Its possible to reassign interrupts using the attachInterrupt() function again, but its also possible to remove them by calling the function detachInterrupt(). If there is a section of code that is time sensitive, and it's important that an interrupt is not called during that time frame, you can temporarily disable interrupts with the function noInterrupts() and then turn them back on again afterward with the function interrupts(). This definitely comes in handy on occasion.

Thanks for reading

Well, we have learned a bit about the basics of interrupts and hopefully have realized how useful they can be. Consider integrating interrupts into your next project and always feel free to share them with us! You may just get a front page post out of it.

Comments 37 comments

  • Some of you may find this useful in understanding why pin 2 is associated with interrupt 0.

    From the Arduino.cc reference page: “Most Arduino boards have two external interrupts: numbers 0 (on digital pin 2) and 1 (on digital pin 3). The Arduino Mega has an additional four: numbers 2 (pin 21), 3 (pin 20), 4 (pin 19), and 5 (pin 18).”

    • I was really wondering about this too. I didn’t see any setting of pin 2 in the code. Thank you for the information.

    • thanks. i was like, how does the arduino magically know the button is on pin 2??

    • The AVR INT0..5 can trigger interrupts on edge transitions: on low, rising edge, or falling edge, or changing (both rise or fall). Handy. And available as noted above through attachInterrupt().

      Though not natively available from Arduino APIs,the ATmega 48, 88, 168, 328 family (and others I’m sure) provide pin change interrupt capability on other pins, labeled PCINT0..23.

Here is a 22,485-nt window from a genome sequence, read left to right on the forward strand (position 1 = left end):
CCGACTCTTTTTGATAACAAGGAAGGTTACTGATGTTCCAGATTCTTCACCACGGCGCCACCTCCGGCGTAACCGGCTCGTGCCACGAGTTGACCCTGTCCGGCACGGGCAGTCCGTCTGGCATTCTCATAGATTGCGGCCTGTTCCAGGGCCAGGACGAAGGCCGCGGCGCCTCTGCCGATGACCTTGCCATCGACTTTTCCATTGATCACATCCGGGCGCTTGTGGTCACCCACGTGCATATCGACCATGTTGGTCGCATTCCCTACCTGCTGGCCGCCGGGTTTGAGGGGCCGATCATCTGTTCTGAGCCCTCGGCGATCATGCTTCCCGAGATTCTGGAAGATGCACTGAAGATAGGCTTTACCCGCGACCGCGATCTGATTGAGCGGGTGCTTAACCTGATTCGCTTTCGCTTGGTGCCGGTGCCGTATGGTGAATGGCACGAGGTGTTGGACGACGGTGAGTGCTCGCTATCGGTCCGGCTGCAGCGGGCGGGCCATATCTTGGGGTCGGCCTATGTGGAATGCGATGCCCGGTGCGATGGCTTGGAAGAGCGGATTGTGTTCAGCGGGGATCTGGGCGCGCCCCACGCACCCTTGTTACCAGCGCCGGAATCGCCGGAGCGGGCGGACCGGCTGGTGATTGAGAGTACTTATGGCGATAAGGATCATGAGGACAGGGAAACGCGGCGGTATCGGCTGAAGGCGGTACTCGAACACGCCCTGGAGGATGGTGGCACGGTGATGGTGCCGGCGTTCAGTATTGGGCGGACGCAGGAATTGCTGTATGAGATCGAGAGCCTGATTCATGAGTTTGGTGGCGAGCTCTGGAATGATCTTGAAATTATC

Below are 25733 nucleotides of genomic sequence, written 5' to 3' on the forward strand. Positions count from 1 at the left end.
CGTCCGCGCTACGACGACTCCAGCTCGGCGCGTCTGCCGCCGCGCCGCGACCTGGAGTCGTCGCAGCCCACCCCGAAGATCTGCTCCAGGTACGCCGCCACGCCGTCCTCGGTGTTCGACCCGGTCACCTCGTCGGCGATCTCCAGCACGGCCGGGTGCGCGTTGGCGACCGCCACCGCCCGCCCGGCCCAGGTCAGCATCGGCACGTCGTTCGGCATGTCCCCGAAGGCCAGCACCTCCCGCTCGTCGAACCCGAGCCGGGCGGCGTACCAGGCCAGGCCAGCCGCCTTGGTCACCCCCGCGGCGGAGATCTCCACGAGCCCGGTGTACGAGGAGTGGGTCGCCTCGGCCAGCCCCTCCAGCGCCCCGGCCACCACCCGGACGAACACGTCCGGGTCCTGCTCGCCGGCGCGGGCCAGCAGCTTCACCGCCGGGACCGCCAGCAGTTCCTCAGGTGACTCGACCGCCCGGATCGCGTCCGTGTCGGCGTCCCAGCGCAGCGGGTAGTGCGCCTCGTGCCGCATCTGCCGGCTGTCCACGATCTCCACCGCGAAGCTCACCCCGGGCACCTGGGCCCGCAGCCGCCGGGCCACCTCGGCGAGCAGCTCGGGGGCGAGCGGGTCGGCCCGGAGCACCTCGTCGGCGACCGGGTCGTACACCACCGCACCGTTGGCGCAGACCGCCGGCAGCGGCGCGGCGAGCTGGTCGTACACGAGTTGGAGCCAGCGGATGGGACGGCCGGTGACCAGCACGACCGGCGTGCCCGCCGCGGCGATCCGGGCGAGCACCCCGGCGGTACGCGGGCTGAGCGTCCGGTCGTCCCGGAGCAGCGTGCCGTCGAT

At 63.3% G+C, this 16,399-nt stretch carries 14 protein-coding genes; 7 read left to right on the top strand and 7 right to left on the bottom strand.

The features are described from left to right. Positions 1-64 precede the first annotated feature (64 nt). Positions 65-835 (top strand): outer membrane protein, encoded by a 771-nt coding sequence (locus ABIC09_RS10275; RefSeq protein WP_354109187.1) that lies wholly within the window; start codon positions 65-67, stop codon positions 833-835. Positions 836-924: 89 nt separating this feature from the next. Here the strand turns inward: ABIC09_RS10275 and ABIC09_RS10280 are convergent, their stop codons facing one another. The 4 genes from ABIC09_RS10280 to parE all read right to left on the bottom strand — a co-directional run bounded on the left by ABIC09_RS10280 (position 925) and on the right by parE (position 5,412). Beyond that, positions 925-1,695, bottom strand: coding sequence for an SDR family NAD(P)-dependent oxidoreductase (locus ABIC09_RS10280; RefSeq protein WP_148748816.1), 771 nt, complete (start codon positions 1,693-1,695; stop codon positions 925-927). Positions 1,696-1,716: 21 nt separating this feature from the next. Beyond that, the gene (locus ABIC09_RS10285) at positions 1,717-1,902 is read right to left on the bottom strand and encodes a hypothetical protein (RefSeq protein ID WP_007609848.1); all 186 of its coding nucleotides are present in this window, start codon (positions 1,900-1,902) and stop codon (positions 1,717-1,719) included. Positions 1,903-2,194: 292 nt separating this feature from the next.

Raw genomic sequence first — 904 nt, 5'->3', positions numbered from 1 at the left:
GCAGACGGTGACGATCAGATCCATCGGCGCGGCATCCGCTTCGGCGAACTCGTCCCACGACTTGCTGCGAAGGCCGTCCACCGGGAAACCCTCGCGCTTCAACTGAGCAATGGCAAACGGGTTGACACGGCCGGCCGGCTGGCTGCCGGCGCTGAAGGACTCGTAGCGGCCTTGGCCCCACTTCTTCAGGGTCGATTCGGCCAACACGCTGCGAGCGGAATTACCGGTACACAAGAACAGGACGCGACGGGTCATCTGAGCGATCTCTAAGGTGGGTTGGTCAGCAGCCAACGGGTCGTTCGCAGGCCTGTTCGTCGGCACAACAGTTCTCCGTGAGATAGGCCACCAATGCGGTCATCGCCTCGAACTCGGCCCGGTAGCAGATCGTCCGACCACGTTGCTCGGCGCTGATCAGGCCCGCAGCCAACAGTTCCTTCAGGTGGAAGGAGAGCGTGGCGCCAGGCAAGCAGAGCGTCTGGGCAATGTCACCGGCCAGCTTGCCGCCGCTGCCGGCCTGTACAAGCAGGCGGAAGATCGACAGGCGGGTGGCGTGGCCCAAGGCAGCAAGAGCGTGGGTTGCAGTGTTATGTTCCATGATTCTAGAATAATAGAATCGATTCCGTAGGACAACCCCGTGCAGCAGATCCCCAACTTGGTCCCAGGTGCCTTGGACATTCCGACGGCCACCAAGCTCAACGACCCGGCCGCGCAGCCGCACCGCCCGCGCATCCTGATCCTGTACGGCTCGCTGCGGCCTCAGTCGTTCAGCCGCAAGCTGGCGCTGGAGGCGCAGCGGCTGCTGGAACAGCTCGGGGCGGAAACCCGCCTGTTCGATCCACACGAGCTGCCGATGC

I found some code here if you want to make use of this capability within the wonderful world of Arduino. :) http://arduino.cc/playground/Main/PcInt (I haven’t tested/tried the code myself)

      HTH

    • Yep, that’s useful. I’m accustomed to ARMs and dsPICs that have interrupts practically everywhere. Interrupts are simple on the ATmega, but you miss some nice features from more complex processors.

  • Another thing to note is that there aren’t interrupt priority levels on AVR’s (and thus arduino). In effect, they are all blocking, as the default ISR behavior in AVR.h is to disable interrupts when entering an ISR and re-enable them afterwards. Meaning it is even more important that the ISR be as fast as possible, especially if you have other things running in the background that use interrupts (like PWM, for example).

    Also, something to note, while your explanation is technically correct as to why interrupts can be superior to polling, you then state that the ISR should simply set status variables and return. While again also technically correct, it implies that you then need to poll these status variables to notice that there is a change, somewhat muddling your point. You might want to clarify that doing it this way will ensure that you never miss the change, even if you don’t process it immediately. Which is appropriate for the majority of cases, assuming that rate of polling the status variables and processing them is faster than the probable frequency of interrupts. But if something needs to happen RIGHT NOW as a result of the interrupt, it needs to happen inside the ISR. Just pointing out a possible point of confusion.

    • The Xmegas have 3 interrupt priority levels. I don’t know about the 32 bit AVRs.

    • All MCUs have a priority mapping in memory related to interrupts, a timer interrupt will have a higher priority compared to a flag interrupt, but a lower priority than an IRQ.

      Consult user guides to determine the interrupt priority mapping.

      Lastly, it perfectly acceptable to have an interrupt do calculations. I have done a motor speed control design where I did the conversions in the interrupt function. Granted this was the only interrupt in the design, but it was effective.

      Another design was measuring gravity based upon dropping a steel ball down a tube and it breaks 3 IR sensors points, each of these sensors went to an OR gate that went to an IRQ pin. In this case, I had to only send data to global variable for reading.